The inviting villas, complete with direct access to the crystal clear lagoons; curated collection of activities including snorkeling and sunset cruises; and Insta-perfect spots — think idyllic hammocks swinging between drooping palms — are temptation enough for tourists, but it’s the gourmet offerings that make Gili Lankanfushi a must for gourmands. And with a sustainable ethos at its heart — much of the food is created using local fish, and produce from the resort’s own organic vegetable garden — you can feel good about yourself while you’re eating too much.

We’d recommend taking the Gili Tasting Journey as soon as possible after your arrival. It takes you through the island’s main dining destinations for a teaser of what each has to offer, through a mini course and beverage at each, led by the resident sommelier Fabrice Blazquez who colors the evening with enjoyable banter.

A typical evening could start with canapés at the over-water bar, the perfect sundowner spot, before moving on to the spectacular underground wine cellar, built around a tree trunk that washed up during the 2006 tsunami — a great example of how this sustainably minded resort works with the environment, rather than imposing on it. This intimate space boasts organic features and pebble floors (you’re provided heated foot pads, as everyone is expected to walk around barefoot around the island, in line with their ‘no news, no shoes’ policy) which, combined with the modernist glass and metal, make it feel as though you’re walking into an art installation.

Here you can try intricate creations such as octopus with mango salsa, and beetroot jelly with goat’s cheese mousse, after which you are led into the leafy surrounds of the organic vegetable garden. As the sunset casts a magical glow over the rustic wood ‘leaf table’ you can sample some traditional Maldivian smoked fish snacks.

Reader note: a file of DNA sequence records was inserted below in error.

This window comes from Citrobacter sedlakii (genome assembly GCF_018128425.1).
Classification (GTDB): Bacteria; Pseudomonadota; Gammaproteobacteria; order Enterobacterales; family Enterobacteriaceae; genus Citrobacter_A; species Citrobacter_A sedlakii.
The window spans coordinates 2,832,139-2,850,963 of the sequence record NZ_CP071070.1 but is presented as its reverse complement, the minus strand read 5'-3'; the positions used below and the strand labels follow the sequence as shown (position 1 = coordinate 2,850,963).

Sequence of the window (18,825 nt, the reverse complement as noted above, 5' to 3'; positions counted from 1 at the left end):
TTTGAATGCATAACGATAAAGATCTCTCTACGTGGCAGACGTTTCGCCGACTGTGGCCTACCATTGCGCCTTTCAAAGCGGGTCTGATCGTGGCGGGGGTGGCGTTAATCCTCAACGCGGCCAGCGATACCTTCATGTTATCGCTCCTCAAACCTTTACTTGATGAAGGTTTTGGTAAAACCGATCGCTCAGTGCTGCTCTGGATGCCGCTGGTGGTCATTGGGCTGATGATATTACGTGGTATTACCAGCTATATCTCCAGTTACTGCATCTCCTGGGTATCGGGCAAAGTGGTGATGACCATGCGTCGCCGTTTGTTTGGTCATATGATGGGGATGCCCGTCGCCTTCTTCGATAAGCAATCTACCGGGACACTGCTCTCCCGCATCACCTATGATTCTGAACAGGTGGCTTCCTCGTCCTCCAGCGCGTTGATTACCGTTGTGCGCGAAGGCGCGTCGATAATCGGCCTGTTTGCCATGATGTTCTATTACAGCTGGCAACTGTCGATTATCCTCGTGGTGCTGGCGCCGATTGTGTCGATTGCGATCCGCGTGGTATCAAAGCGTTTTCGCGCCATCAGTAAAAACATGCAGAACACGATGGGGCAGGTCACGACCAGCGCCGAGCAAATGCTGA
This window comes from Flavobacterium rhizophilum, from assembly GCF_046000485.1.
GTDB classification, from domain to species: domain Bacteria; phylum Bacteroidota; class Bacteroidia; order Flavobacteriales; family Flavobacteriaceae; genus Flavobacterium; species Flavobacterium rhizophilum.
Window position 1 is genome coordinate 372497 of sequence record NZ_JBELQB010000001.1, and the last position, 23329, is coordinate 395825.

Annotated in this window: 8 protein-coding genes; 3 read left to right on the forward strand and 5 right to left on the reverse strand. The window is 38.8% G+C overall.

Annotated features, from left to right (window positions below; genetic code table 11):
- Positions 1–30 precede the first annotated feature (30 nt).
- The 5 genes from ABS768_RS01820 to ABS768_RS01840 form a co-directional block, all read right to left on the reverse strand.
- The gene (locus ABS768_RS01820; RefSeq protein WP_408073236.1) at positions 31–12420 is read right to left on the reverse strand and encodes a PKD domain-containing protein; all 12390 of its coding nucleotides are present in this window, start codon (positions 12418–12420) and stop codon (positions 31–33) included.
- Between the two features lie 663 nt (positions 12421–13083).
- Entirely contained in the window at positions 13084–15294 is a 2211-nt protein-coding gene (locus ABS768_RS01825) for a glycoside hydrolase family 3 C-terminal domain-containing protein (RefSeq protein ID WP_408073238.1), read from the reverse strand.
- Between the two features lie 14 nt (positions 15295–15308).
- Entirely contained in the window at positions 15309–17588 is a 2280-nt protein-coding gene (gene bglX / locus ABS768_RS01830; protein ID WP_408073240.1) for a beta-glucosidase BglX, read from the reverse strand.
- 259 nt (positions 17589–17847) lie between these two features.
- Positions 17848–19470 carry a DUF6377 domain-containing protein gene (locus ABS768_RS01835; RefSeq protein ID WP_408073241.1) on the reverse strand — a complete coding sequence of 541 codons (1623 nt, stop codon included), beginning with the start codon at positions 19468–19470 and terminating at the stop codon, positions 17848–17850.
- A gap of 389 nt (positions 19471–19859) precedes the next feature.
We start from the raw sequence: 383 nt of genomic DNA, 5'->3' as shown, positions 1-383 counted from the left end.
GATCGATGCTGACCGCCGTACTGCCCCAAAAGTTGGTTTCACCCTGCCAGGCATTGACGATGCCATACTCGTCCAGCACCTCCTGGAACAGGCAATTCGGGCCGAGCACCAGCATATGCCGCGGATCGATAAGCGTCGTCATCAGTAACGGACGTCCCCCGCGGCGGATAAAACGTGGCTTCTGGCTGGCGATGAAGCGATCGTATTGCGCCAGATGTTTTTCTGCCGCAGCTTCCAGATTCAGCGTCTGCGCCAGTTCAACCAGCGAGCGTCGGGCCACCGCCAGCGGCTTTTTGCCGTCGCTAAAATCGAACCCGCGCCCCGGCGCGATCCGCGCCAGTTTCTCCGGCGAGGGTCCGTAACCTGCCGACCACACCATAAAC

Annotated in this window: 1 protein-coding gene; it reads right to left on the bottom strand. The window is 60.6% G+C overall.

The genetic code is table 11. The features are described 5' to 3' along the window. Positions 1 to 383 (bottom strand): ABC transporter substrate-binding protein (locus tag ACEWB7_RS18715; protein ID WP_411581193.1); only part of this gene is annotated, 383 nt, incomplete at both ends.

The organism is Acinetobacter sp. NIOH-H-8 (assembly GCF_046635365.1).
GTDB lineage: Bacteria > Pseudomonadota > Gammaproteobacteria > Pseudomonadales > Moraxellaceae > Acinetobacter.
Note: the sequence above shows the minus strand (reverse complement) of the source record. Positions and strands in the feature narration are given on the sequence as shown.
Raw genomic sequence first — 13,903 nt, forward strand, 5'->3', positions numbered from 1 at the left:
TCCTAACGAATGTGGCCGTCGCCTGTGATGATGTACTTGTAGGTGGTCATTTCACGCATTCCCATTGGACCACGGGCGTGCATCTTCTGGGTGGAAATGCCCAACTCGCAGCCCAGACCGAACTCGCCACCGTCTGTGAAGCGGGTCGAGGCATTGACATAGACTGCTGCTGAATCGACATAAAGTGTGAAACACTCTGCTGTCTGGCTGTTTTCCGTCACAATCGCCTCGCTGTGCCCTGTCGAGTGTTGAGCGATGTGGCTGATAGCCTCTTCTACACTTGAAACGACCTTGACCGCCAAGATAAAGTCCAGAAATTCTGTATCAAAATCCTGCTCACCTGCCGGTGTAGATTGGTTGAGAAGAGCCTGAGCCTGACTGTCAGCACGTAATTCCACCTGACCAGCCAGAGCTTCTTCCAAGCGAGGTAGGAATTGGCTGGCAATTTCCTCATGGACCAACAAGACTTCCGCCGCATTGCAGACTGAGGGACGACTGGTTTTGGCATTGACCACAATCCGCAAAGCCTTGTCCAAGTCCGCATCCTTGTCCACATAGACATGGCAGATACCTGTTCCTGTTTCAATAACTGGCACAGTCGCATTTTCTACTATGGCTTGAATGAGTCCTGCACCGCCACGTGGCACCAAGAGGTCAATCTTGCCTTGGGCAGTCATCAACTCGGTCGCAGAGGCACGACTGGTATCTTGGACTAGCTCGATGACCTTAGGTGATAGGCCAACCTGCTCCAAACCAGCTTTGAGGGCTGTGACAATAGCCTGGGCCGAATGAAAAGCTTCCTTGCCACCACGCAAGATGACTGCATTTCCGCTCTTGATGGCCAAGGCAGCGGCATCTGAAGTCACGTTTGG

You then make your way to Fini Foni, a cute ice-cream parlor which, for this tour, offers foie-gras macarons. The evening ends with sushi and sake at specialty Japanese restaurant By The Sea.

The breakfast offering, too, is superlative. And best enjoyed beachside. The morning buffet offers a range of regional delicacies, including Mas huni (tuna and coconut served with flatbread), while the a la carte menu features eggs to order — we’d recommend the Maldivian spicy omelet with tuna and curry leaves. Alternatively, keep it light and healthy with fruits, smoothies, and detoxifying spa beverages.

Personalization is key to the Gili Lankanfushi experience. Each guest’s stay is managed by a private butler, resulting in bespoke dining experiences. The island is dotted with picturesque spots perfect for romantic meals, whether a gazebo tucked away in the tropical jungle, a secluded slither of beach, the outdoor jungle cinema, or the tiny One Palm island just offshore. Pick your spot and a personal chef cooks up a three-course meal of your choice for a magical experience.

Or, if you fancy staying in and enjoying the plush décor of your villa, just order in and chill. Unusually for a resort, ordering in-villa doesn’t cost a premium. Try dinner on your upstairs terrace, after which, weather permitting, you can even sleep out under the stars.

And once the guilt sets in, there are plenty of water-based activities — diving, fishing, surfing, sailing, waterskiing — to help you work off a few pounds.